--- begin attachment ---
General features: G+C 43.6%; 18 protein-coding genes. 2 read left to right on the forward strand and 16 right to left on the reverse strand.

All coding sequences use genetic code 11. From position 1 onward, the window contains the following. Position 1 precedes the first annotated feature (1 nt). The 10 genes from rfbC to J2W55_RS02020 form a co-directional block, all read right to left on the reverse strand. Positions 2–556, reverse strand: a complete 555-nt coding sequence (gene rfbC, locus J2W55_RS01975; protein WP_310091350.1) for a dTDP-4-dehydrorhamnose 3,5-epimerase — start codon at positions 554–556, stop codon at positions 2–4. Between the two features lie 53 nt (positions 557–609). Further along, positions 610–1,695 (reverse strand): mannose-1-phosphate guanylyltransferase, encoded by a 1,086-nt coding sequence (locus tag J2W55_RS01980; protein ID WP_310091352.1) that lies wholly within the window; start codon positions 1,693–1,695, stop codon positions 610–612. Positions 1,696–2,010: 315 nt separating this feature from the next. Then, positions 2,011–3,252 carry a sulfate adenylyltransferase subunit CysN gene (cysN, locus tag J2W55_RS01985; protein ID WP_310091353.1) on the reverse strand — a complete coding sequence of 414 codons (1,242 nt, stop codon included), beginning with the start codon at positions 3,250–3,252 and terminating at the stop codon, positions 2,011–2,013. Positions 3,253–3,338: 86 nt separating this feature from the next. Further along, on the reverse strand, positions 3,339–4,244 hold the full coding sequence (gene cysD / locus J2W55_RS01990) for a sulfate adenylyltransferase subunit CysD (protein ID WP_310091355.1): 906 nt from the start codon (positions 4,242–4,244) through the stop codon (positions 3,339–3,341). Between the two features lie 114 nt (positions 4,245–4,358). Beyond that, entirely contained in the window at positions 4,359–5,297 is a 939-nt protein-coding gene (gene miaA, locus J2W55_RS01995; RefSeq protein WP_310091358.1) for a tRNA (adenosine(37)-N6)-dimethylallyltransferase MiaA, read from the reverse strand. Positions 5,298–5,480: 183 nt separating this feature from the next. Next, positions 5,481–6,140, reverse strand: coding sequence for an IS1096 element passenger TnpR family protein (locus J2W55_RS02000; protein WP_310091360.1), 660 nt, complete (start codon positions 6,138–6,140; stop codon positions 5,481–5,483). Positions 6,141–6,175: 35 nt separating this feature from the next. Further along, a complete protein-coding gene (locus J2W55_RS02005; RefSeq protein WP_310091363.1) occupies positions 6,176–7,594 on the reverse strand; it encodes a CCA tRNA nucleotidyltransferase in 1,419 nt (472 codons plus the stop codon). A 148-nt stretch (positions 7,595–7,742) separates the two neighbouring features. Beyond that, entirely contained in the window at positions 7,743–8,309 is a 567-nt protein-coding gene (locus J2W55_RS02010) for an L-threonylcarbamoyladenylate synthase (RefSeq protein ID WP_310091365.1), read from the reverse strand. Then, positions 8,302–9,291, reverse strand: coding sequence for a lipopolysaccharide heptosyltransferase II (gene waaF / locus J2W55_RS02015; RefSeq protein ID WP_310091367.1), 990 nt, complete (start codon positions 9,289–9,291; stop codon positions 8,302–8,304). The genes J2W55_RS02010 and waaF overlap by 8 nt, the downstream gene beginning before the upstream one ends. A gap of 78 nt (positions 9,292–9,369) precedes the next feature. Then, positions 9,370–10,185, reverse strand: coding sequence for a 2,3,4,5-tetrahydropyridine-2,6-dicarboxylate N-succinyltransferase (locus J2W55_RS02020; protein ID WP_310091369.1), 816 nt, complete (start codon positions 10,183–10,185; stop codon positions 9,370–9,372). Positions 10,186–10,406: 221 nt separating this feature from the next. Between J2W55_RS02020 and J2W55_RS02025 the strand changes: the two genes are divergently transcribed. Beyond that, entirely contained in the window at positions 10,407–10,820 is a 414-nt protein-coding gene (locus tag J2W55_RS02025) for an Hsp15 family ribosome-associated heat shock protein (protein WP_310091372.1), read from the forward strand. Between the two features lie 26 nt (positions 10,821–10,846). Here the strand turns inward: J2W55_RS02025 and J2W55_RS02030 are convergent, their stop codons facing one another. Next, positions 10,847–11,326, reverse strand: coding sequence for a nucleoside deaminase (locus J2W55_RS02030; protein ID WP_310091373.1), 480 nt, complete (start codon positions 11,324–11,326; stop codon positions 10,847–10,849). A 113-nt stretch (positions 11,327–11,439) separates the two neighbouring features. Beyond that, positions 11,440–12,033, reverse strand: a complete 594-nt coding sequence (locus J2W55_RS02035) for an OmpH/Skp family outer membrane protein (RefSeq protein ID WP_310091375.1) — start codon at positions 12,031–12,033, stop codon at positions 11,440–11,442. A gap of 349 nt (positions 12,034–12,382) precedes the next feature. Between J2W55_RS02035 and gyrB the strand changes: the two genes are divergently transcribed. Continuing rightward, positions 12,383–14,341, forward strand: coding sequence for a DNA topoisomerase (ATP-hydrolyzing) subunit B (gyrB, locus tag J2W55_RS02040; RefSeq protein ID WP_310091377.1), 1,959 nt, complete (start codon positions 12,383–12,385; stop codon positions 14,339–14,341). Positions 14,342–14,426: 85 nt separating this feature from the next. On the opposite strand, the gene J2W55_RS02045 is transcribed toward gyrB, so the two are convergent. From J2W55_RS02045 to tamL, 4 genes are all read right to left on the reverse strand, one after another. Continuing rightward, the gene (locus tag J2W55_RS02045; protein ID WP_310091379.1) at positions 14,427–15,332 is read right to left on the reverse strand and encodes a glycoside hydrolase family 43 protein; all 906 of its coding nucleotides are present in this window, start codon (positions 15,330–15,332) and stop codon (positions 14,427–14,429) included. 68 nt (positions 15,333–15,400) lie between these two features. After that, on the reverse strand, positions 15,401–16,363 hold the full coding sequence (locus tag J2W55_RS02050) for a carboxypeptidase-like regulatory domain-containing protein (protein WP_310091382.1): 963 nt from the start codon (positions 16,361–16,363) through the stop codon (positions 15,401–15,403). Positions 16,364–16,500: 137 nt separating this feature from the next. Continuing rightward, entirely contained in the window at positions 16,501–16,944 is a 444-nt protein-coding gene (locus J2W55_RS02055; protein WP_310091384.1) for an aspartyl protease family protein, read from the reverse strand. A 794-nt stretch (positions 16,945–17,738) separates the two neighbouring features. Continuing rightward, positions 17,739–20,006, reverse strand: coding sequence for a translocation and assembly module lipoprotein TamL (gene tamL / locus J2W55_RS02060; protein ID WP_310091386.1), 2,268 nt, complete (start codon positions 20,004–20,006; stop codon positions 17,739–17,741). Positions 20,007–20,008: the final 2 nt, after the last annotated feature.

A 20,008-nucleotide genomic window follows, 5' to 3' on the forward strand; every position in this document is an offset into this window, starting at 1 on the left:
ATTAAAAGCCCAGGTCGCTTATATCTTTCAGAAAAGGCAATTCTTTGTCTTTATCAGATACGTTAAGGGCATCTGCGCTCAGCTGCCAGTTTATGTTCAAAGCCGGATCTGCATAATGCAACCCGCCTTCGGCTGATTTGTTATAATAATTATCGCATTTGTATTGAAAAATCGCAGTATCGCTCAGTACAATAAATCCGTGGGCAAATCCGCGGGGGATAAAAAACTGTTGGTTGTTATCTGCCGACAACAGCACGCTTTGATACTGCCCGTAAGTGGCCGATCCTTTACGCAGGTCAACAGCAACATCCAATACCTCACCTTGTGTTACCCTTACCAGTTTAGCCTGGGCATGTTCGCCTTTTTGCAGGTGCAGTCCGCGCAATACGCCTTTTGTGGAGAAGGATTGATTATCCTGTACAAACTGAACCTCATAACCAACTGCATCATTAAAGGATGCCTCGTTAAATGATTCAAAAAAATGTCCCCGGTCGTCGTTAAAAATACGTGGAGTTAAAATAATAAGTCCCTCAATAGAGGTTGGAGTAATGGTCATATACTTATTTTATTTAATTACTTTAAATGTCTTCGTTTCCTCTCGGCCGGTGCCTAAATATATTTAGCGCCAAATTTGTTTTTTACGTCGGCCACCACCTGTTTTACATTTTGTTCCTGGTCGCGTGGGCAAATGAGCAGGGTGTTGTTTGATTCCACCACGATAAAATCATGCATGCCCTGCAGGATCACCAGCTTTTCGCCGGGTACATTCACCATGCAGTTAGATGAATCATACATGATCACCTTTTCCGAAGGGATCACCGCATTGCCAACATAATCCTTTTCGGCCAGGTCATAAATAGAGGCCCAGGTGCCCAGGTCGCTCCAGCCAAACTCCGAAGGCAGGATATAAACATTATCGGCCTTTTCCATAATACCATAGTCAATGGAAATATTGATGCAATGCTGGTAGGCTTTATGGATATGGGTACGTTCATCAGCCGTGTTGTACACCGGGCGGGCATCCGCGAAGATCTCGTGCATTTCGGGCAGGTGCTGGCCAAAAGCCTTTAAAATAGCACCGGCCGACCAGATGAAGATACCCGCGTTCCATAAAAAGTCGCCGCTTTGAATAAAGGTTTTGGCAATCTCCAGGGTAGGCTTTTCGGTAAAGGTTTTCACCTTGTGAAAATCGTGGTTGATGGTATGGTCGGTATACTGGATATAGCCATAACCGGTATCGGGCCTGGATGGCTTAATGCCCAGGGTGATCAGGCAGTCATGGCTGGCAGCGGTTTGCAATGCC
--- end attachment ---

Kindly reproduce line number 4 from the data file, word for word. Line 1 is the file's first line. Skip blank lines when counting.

ATTAAAAGCCCAGGTCGCTTATATCTTTCAGAAAAGGCAATTCTTTGTCTTTATCAGATACGTTAAGGGCATCTGCGCTCAGCTGCCAGTTTATGTTCAAAGCCGGATCTGCATAATGCAACCCGCCTTCGGCTGATTTGTTATAATAATTATCGCATTTGTATTGAAAAATCGCAGTATCGCTCAGTACAATAAATCCGTGGGCAAATCCGCGGGGGATAAAAAACTGTTGGTTGTTATCTGCCGACAACAGCACGCTTTGATACTGCCCGTAAGTGGCCGATCCTTTACGCAGGTCAACAGCAACATCCAATACCTCACCTTGTGTTACCCTTACCAGTTTAGCCTGGGCATGTTCGCCTTTTTGCAGGTGCAGTCCGCGCAATACGCCTTTTGTGGAGAAGGATTGATTATCCTGTACAAACTGAACCTCATAACCAACTGCATCATTAAAGGATGCCTCGTTAAATGATTCAAAAAAATGTCCCCGGTCGTCGTTAAAAATACGTGGAGTTAAAATAATAAGTCCCTCAATAGAGGTTGGAGTAATGGTCATATACTTATTTTATTTAATTACTTTAAATGTCTTCGTTTCCTCTCGGCCGGTGCCTAAATATATTTAGCGCCAAATTTGTTTTTTACGTCGGCCACCACCTGTTTTACATTTTGTTCCTGGTCGCGTGGGCAAATGAGCAGGGTGTTGTTTGATTCCACCACGATAAAATCATGCATGCCCTGCAGGATCACCAGCTTTTCGCCGGGTACATTCACCATGCAGTTAGATGAATCATACATGATCACCTTTTCCGAAGGGATCACCGCATTGCCAACATAATCCTTTTCGGCCAGGTCATAAATAGAGGCCCAGGTGCCCAGGTCGCTCCAGCCAAACTCCGAAGGCAGGATATAAACATTATCGGCCTTTTCCATAATACCATAGTCAATGGAAATATTGATGCAATGCTGGTAGGCTTTATGGATATGGGTACGTTCATCAGCCGTGTTGTACACCGGGCGGGCATCCGCGAAGATCTCGTGCATTTCGGGCAGGTGCTGGCCAAAAGCCTTTAAAATAGCACCGGCCGACCAGATGAAGATACCCGCGTTCCATAAAAAGTCGCCGCTTTGAATAAAGGTTTTGGCAATCTCCAGGGTAGGCTTTTCGGTAAAGGTTTTCACCTTGTGAAAATCGTGGTTGATGGTATGGTCGGTATACTGGATATAGCCATAACCGGTATCGGGCCTGGATGGCTTAATGCCCAGGGTGATCAGGCAGTCATGGCTGGCAGCGGTTTGCAATGCC